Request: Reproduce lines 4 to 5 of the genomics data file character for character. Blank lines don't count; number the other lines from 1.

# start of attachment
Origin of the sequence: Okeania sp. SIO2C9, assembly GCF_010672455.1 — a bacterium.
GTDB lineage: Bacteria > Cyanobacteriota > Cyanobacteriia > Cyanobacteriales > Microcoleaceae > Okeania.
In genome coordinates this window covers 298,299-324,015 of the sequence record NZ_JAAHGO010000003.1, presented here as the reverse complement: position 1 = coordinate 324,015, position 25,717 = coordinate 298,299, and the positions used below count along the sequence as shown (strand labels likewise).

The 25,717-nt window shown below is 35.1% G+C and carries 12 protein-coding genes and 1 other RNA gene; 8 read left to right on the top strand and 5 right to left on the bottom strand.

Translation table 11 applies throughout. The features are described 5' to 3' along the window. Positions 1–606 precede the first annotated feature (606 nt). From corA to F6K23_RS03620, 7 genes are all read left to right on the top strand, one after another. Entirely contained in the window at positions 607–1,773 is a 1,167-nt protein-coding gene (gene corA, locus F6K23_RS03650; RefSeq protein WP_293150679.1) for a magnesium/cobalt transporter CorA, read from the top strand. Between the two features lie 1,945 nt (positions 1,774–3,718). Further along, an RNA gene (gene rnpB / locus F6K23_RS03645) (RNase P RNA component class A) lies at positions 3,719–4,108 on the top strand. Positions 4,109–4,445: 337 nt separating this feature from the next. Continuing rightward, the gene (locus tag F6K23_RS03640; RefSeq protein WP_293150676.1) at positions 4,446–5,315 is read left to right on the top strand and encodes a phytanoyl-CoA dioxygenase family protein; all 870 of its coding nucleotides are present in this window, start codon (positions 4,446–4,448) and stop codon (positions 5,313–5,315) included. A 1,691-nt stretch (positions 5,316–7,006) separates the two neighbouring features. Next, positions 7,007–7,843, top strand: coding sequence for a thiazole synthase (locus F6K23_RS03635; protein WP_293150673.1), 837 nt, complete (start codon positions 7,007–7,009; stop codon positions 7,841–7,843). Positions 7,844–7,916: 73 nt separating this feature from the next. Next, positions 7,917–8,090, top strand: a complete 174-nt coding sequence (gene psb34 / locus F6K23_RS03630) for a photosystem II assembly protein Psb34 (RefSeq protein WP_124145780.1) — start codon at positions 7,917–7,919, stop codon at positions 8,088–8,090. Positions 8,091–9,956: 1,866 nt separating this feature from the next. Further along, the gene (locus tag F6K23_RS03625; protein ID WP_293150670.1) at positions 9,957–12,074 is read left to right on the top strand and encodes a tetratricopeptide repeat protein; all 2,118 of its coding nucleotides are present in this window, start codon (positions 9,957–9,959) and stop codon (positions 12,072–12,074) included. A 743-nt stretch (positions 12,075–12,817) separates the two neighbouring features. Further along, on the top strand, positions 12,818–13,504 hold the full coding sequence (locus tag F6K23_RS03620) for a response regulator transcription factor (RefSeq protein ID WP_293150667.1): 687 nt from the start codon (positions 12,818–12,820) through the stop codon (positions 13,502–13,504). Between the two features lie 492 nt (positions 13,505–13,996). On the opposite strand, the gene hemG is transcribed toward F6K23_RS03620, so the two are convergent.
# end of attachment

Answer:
The 25,717-nt window shown below is 35.1% G+C and carries 12 protein-coding genes and 1 other RNA gene; 8 read left to right on the top strand and 5 right to left on the bottom strand.

Translation table 11 applies throughout. The features are described 5' to 3' along the window. Positions 1–606 precede the first annotated feature (606 nt). From corA to F6K23_RS03620, 7 genes are all read left to right on the top strand, one after another. Entirely contained in the window at positions 607–1,773 is a 1,167-nt protein-coding gene (gene corA, locus F6K23_RS03650; RefSeq protein WP_293150679.1) for a magnesium/cobalt transporter CorA, read from the top strand. Between the two features lie 1,945 nt (positions 1,774–3,718). Further along, an RNA gene (gene rnpB / locus F6K23_RS03645) (RNase P RNA component class A) lies at positions 3,719–4,108 on the top strand. Positions 4,109–4,445: 337 nt separating this feature from the next. Continuing rightward, the gene (locus tag F6K23_RS03640; RefSeq protein WP_293150676.1) at positions 4,446–5,315 is read left to right on the top strand and encodes a phytanoyl-CoA dioxygenase family protein; all 870 of its coding nucleotides are present in this window, start codon (positions 4,446–4,448) and stop codon (positions 5,313–5,315) included. A 1,691-nt stretch (positions 5,316–7,006) separates the two neighbouring features. Next, positions 7,007–7,843, top strand: coding sequence for a thiazole synthase (locus F6K23_RS03635; protein WP_293150673.1), 837 nt, complete (start codon positions 7,007–7,009; stop codon positions 7,841–7,843). Positions 7,844–7,916: 73 nt separating this feature from the next. Next, positions 7,917–8,090, top strand: a complete 174-nt coding sequence (gene psb34 / locus F6K23_RS03630) for a photosystem II assembly protein Psb34 (RefSeq protein WP_124145780.1) — start codon at positions 7,917–7,919, stop codon at positions 8,088–8,090. Positions 8,091–9,956: 1,866 nt separating this feature from the next. Further along, the gene (locus tag F6K23_RS03625; protein ID WP_293150670.1) at positions 9,957–12,074 is read left to right on the top strand and encodes a tetratricopeptide repeat protein; all 2,118 of its coding nucleotides are present in this window, start codon (positions 9,957–9,959) and stop codon (positions 12,072–12,074) included. A 743-nt stretch (positions 12,075–12,817) separates the two neighbouring features. Further along, on the top strand, positions 12,818–13,504 hold the full coding sequence (locus tag F6K23_RS03620) for a response regulator transcription factor (RefSeq protein ID WP_293150667.1): 687 nt from the start codon (positions 12,818–12,820) through the stop codon (positions 13,502–13,504). Between the two features lie 492 nt (positions 13,505–13,996). On the opposite strand, the gene hemG is transcribed toward F6K23_RS03620, so the two are convergent.